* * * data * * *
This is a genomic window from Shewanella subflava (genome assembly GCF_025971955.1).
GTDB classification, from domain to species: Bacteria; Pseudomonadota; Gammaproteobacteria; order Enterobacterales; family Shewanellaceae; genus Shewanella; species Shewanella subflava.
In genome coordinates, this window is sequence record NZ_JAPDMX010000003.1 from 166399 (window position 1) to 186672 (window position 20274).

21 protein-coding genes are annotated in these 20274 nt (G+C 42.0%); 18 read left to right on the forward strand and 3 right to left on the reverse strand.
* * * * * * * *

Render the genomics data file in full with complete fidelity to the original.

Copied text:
This is a genomic window from Shewanella subflava (genome assembly GCF_025971955.1).
GTDB classification, from domain to species: Bacteria; Pseudomonadota; Gammaproteobacteria; order Enterobacterales; family Shewanellaceae; genus Shewanella; species Shewanella subflava.
In genome coordinates, this window is sequence record NZ_JAPDMX010000003.1 from 166399 (window position 1) to 186672 (window position 20274).

21 protein-coding genes are annotated in these 20274 nt (G+C 42.0%); 18 read left to right on the forward strand and 3 right to left on the reverse strand.